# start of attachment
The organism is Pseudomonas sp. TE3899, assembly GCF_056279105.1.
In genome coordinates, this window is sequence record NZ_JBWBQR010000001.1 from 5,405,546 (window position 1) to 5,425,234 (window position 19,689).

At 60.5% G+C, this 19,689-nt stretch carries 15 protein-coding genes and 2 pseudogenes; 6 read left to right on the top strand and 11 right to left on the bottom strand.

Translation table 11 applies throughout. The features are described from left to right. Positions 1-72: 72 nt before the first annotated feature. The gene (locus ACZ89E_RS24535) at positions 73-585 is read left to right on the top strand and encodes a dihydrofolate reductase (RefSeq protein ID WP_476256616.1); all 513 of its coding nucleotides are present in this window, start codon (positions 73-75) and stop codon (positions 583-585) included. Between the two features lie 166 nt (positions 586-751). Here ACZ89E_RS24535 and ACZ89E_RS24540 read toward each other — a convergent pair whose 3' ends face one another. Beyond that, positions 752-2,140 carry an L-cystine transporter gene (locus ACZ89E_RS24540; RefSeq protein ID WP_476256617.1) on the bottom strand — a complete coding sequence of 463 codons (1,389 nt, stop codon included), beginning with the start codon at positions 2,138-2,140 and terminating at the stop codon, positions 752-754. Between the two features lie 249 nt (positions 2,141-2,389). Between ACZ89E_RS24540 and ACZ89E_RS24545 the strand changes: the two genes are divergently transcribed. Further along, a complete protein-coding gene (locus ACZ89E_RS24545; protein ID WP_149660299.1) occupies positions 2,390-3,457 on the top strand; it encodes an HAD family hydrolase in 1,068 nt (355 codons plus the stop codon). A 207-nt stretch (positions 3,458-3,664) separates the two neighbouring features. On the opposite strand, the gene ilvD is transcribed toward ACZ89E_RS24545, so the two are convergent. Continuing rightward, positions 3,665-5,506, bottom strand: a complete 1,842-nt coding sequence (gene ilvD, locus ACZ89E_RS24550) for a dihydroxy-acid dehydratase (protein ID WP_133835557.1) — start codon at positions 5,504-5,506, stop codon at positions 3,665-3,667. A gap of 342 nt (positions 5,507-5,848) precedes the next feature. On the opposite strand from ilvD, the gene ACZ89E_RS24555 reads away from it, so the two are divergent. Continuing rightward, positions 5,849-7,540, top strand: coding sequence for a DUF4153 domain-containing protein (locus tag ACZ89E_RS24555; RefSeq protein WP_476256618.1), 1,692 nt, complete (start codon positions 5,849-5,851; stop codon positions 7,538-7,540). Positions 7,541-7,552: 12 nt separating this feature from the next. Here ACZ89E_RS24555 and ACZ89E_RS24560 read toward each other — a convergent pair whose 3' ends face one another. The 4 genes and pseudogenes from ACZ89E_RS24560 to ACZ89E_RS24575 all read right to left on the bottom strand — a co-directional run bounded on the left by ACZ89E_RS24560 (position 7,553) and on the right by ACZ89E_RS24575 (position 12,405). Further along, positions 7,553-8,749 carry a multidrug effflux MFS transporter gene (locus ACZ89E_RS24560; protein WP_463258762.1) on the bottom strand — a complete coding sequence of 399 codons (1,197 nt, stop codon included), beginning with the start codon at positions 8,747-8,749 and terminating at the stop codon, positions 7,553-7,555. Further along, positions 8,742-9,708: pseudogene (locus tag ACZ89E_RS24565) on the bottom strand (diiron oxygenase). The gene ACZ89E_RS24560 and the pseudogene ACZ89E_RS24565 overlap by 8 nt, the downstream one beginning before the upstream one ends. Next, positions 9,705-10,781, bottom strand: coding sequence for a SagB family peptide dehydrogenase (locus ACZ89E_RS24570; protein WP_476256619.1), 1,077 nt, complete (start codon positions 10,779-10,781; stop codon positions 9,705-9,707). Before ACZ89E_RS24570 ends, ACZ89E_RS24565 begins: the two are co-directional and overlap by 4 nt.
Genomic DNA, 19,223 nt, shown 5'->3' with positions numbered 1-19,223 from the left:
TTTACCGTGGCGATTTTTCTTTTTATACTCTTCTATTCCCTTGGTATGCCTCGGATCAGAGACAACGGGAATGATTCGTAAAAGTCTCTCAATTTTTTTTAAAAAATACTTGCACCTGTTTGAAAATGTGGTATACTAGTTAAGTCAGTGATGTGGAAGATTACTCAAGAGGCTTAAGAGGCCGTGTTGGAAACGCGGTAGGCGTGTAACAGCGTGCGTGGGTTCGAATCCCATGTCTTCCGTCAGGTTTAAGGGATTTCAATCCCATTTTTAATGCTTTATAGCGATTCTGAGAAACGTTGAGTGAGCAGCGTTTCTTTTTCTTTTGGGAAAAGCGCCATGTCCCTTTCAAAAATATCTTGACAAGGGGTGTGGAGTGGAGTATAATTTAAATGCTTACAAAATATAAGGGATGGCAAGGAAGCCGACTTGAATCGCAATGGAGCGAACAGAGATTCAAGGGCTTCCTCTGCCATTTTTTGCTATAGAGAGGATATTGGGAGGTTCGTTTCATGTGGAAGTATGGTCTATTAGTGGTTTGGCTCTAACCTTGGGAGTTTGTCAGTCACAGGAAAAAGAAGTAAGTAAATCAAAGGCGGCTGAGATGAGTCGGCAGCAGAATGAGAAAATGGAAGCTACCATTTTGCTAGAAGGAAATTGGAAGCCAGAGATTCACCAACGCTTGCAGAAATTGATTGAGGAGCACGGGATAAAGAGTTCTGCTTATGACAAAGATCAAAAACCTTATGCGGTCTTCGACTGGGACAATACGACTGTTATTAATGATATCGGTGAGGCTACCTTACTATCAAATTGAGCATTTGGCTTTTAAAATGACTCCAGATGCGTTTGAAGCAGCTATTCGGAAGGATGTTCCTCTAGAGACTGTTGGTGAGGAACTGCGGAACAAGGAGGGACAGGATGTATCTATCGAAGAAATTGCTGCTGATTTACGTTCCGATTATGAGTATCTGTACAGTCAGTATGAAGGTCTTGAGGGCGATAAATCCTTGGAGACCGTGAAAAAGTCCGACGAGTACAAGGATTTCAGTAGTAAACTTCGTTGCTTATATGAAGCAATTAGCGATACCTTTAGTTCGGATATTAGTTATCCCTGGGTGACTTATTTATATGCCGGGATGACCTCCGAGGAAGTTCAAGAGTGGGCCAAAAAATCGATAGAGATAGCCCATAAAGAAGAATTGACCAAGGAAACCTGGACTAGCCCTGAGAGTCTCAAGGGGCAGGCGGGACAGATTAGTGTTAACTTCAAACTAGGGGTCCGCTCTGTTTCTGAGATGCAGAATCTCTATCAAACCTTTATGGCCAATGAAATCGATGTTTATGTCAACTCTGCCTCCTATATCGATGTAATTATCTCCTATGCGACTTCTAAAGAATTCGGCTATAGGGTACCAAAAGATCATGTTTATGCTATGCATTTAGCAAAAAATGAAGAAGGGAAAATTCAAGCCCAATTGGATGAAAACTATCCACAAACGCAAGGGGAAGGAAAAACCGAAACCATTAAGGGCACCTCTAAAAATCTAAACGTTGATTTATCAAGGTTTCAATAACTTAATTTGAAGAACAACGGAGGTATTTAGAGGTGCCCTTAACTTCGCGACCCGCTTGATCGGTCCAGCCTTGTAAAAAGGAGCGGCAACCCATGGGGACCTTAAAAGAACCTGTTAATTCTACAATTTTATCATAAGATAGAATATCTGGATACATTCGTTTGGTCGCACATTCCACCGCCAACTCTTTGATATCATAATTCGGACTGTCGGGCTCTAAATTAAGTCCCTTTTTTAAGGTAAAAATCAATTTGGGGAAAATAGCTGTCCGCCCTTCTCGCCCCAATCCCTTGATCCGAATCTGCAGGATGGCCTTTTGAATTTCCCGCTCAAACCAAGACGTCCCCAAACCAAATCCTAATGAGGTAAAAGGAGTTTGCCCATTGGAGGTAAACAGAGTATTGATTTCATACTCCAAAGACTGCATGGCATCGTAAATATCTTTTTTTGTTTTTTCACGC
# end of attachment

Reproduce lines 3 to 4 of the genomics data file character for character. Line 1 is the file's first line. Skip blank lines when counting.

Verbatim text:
At 60.5% G+C, this 19,689-nt stretch carries 15 protein-coding genes and 2 pseudogenes; 6 read left to right on the top strand and 11 right to left on the bottom strand.

Translation table 11 applies throughout. The features are described from left to right. Positions 1-72: 72 nt before the first annotated feature. The gene (locus ACZ89E_RS24535) at positions 73-585 is read left to right on the top strand and encodes a dihydrofolate reductase (RefSeq protein ID WP_476256616.1); all 513 of its coding nucleotides are present in this window, start codon (positions 73-75) and stop codon (positions 583-585) included. Between the two features lie 166 nt (positions 586-751). Here ACZ89E_RS24535 and ACZ89E_RS24540 read toward each other — a convergent pair whose 3' ends face one another. Beyond that, positions 752-2,140 carry an L-cystine transporter gene (locus ACZ89E_RS24540; RefSeq protein ID WP_476256617.1) on the bottom strand — a complete coding sequence of 463 codons (1,389 nt, stop codon included), beginning with the start codon at positions 2,138-2,140 and terminating at the stop codon, positions 752-754. Between the two features lie 249 nt (positions 2,141-2,389). Between ACZ89E_RS24540 and ACZ89E_RS24545 the strand changes: the two genes are divergently transcribed. Further along, a complete protein-coding gene (locus ACZ89E_RS24545; protein ID WP_149660299.1) occupies positions 2,390-3,457 on the top strand; it encodes an HAD family hydrolase in 1,068 nt (355 codons plus the stop codon). A 207-nt stretch (positions 3,458-3,664) separates the two neighbouring features. On the opposite strand, the gene ilvD is transcribed toward ACZ89E_RS24545, so the two are convergent. Continuing rightward, positions 3,665-5,506, bottom strand: a complete 1,842-nt coding sequence (gene ilvD, locus ACZ89E_RS24550) for a dihydroxy-acid dehydratase (protein ID WP_133835557.1) — start codon at positions 5,504-5,506, stop codon at positions 3,665-3,667. A gap of 342 nt (positions 5,507-5,848) precedes the next feature. On the opposite strand from ilvD, the gene ACZ89E_RS24555 reads away from it, so the two are divergent. Continuing rightward, positions 5,849-7,540, top strand: coding sequence for a DUF4153 domain-containing protein (locus tag ACZ89E_RS24555; RefSeq protein WP_476256618.1), 1,692 nt, complete (start codon positions 5,849-5,851; stop codon positions 7,538-7,540). Positions 7,541-7,552: 12 nt separating this feature from the next. Here ACZ89E_RS24555 and ACZ89E_RS24560 read toward each other — a convergent pair whose 3' ends face one another. The 4 genes and pseudogenes from ACZ89E_RS24560 to ACZ89E_RS24575 all read right to left on the bottom strand — a co-directional run bounded on the left by ACZ89E_RS24560 (position 7,553) and on the right by ACZ89E_RS24575 (position 12,405). Further along, positions 7,553-8,749 carry a multidrug effflux MFS transporter gene (locus ACZ89E_RS24560; protein WP_463258762.1) on the bottom strand — a complete coding sequence of 399 codons (1,197 nt, stop codon included), beginning with the start codon at positions 8,747-8,749 and terminating at the stop codon, positions 7,553-7,555. Further along, positions 8,742-9,708: pseudogene (locus tag ACZ89E_RS24565) on the bottom strand (diiron oxygenase). The gene ACZ89E_RS24560 and the pseudogene ACZ89E_RS24565 overlap by 8 nt, the downstream one beginning before the upstream one ends. Next, positions 9,705-10,781, bottom strand: coding sequence for a SagB family peptide dehydrogenase (locus ACZ89E_RS24570; protein WP_476256619.1), 1,077 nt, complete (start codon positions 10,779-10,781; stop codon positions 9,705-9,707). Before ACZ89E_RS24570 ends, ACZ89E_RS24565 begins: the two are co-directional and overlap by 4 nt.